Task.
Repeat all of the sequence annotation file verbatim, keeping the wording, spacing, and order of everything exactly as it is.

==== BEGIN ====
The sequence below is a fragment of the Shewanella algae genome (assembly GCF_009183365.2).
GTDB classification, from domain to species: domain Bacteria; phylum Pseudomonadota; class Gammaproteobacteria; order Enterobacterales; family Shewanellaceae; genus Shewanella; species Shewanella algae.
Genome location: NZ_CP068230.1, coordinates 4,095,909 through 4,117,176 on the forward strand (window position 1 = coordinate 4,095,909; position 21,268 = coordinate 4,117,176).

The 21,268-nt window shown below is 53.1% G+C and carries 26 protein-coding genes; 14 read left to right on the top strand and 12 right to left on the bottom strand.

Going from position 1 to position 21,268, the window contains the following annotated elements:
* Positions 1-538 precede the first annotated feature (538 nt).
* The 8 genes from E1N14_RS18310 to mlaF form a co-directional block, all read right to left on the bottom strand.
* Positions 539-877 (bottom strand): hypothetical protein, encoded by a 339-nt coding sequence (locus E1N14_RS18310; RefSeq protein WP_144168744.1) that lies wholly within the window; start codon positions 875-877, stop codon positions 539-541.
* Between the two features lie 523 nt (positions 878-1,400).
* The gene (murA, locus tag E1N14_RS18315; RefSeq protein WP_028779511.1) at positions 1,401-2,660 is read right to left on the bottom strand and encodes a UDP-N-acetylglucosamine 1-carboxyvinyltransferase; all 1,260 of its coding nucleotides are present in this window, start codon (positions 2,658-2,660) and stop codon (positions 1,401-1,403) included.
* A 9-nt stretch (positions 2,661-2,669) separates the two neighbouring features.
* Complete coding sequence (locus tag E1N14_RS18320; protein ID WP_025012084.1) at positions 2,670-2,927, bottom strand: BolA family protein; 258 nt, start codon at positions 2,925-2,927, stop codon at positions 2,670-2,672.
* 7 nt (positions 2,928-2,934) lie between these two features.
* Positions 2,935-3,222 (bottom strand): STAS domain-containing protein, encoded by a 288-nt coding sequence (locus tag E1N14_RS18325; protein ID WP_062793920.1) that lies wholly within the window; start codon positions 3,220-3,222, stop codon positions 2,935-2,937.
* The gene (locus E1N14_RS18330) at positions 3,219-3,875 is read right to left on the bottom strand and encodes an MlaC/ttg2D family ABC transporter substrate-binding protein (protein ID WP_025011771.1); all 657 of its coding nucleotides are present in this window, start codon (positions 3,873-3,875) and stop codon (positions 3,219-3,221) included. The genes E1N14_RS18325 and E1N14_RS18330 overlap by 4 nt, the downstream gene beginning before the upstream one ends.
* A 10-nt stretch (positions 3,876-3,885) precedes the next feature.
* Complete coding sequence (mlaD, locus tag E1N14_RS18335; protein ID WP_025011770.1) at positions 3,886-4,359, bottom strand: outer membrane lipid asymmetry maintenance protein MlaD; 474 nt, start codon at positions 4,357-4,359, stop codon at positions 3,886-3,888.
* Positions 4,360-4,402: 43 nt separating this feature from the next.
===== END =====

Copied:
The sequence below is a fragment of the Shewanella algae genome (assembly GCF_009183365.2).
GTDB classification, from domain to species: domain Bacteria; phylum Pseudomonadota; class Gammaproteobacteria; order Enterobacterales; family Shewanellaceae; genus Shewanella; species Shewanella algae.
Genome location: NZ_CP068230.1, coordinates 4,095,909 through 4,117,176 on the forward strand (window position 1 = coordinate 4,095,909; position 21,268 = coordinate 4,117,176).

The 21,268-nt window shown below is 53.1% G+C and carries 26 protein-coding genes; 14 read left to right on the top strand and 12 right to left on the bottom strand.

Going from position 1 to position 21,268, the window contains the following annotated elements:
* Positions 1-538 precede the first annotated feature (538 nt).
* The 8 genes from E1N14_RS18310 to mlaF form a co-directional block, all read right to left on the bottom strand.
* Positions 539-877 (bottom strand): hypothetical protein, encoded by a 339-nt coding sequence (locus E1N14_RS18310; RefSeq protein WP_144168744.1) that lies wholly within the window; start codon positions 875-877, stop codon positions 539-541.
* Between the two features lie 523 nt (positions 878-1,400).
* The gene (murA, locus tag E1N14_RS18315; RefSeq protein WP_028779511.1) at positions 1,401-2,660 is read right to left on the bottom strand and encodes a UDP-N-acetylglucosamine 1-carboxyvinyltransferase; all 1,260 of its coding nucleotides are present in this window, start codon (positions 2,658-2,660) and stop codon (positions 1,401-1,403) included.
* A 9-nt stretch (positions 2,661-2,669) separates the two neighbouring features.
* Complete coding sequence (locus tag E1N14_RS18320; protein ID WP_025012084.1) at positions 2,670-2,927, bottom strand: BolA family protein; 258 nt, start codon at positions 2,925-2,927, stop codon at positions 2,670-2,672.
* 7 nt (positions 2,928-2,934) lie between these two features.
* Positions 2,935-3,222 (bottom strand): STAS domain-containing protein, encoded by a 288-nt coding sequence (locus tag E1N14_RS18325; protein ID WP_062793920.1) that lies wholly within the window; start codon positions 3,220-3,222, stop codon positions 2,935-2,937.
* The gene (locus E1N14_RS18330) at positions 3,219-3,875 is read right to left on the bottom strand and encodes an MlaC/ttg2D family ABC transporter substrate-binding protein (protein ID WP_025011771.1); all 657 of its coding nucleotides are present in this window, start codon (positions 3,873-3,875) and stop codon (positions 3,219-3,221) included. The genes E1N14_RS18325 and E1N14_RS18330 overlap by 4 nt, the downstream gene beginning before the upstream one ends.
* A 10-nt stretch (positions 3,876-3,885) precedes the next feature.
* Complete coding sequence (mlaD, locus tag E1N14_RS18335; protein ID WP_025011770.1) at positions 3,886-4,359, bottom strand: outer membrane lipid asymmetry maintenance protein MlaD; 474 nt, start codon at positions 4,357-4,359, stop codon at positions 3,886-3,888.
* Positions 4,360-4,402: 43 nt separating this feature from the next.